Praying for Our Children

The March issue of Table Talk Magazine is devoted to prayer.  In this brief article by Burk Parsons, we can find much needed encouragement for the hard work of  praying for our children.

From Burk Parsons

Prayer for our children comes naturally when we understand that God has created us as dependent creatures ourselves, made to depend on the Lord. God fashioned our hearts with an insatiable desire to commune with Him. Although prayer doesn’t always come easily, those of us whose hearts have been regenerated by the Holy Spirit cannot help but go to our heavenly Father again and again to give thanks to Him, to praise Him, and to ask for His help.

We want our children to know the Lord and the joy of fellowship and communion with the Lord. We want them to be regenerated—to be born again—but we are unable to do that in our own power, for only the Holy Spirit has the sovereign grace and power to save our children. To that end, we can pray for our children even as they mature in their mother’s womb. We can pray first and foremost that God would sovereignly regenerate their hearts unto new life in Jesus Christ. We can pray that our children would trust God, love God, love and obey the Word of God, confess their sins to God, worship God, and commune with God all their days. We can pray that the Lord would grant them humility, wisdom, discernment, honor, integrity, love, and grace in all of life. We can pray that they would trust and follow the Lord all their lives, that they would never know a time that they didn’t trust the Lord, and we can pray that they would have exceptionally ordinary testimonies of lives lived trusting and following the Lord.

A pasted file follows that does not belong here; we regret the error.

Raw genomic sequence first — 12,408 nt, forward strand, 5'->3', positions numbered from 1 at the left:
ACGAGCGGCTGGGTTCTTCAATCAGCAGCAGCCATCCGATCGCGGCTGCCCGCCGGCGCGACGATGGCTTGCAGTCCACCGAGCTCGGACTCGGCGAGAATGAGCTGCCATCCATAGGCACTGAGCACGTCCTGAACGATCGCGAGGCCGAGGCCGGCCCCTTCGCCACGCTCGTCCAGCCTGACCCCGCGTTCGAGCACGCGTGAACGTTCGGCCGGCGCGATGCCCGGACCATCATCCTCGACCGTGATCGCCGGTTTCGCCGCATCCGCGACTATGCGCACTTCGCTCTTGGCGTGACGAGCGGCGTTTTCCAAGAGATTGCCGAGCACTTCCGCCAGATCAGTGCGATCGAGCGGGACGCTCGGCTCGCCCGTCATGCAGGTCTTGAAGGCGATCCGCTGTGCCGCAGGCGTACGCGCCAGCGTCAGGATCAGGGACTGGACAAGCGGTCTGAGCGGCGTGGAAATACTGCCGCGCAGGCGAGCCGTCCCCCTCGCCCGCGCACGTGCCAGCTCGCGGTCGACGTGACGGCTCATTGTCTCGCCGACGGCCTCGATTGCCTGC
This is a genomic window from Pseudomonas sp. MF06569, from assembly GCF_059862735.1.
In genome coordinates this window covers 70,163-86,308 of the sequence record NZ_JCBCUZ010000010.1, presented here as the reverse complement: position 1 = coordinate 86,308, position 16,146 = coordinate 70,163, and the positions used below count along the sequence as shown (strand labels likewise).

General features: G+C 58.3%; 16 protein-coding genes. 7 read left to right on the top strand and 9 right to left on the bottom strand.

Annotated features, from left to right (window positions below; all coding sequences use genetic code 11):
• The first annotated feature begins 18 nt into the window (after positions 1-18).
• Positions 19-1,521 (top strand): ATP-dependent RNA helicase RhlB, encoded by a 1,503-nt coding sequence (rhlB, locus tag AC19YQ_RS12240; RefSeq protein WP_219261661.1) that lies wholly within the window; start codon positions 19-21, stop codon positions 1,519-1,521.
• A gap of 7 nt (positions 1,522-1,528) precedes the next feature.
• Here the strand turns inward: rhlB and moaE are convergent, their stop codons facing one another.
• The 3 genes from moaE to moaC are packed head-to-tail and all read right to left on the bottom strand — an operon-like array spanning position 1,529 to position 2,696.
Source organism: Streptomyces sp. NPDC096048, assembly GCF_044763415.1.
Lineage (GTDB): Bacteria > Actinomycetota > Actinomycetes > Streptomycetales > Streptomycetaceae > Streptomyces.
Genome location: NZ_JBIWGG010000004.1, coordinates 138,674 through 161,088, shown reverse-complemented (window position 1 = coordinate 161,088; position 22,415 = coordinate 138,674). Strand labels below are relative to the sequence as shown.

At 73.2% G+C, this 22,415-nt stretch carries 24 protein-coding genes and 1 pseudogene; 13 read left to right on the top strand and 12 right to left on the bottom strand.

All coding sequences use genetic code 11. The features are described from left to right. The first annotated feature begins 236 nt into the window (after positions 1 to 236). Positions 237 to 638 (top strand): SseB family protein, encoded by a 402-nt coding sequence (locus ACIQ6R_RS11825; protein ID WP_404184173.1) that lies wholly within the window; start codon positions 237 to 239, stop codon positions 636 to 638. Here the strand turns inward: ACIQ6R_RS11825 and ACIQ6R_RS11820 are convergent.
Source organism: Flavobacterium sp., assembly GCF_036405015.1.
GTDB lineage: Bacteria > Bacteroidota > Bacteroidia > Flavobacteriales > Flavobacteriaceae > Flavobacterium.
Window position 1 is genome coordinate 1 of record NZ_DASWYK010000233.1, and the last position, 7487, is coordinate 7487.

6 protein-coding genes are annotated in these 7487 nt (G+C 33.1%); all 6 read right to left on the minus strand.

Beyond praying for our children, perhaps the most fundamental thing we can do is model a praying life before them. We are called to make disciples, and the Great Commission begins at home. We ourselves need to know more about prayer if we are going to teach our children in a way that equips them to pray genuinely on their own, in our absence. As our children mature, we can continue to explain to them what prayer is and how they can pray. We can pray with them, for them, and around them. We can also pray for their particular life circumstances and the work of God in their lives.

As we continue to depend on God and enjoy communion with Him, we will help to reflect Christ in our own lives, pointing our children not to ourselves but to their heavenly Father—that our God might use us sinful and broken vessels as models of a repentant and faithful prayer life in communion with Him. May our children see us rejoicing always, praying without ceasing, and giving thanks in all circumstances as we long for our Lord’s kingdom to come and His will to be done on earth as it is in heaven (1 Thess. 5:16–18Matt. 6:10).

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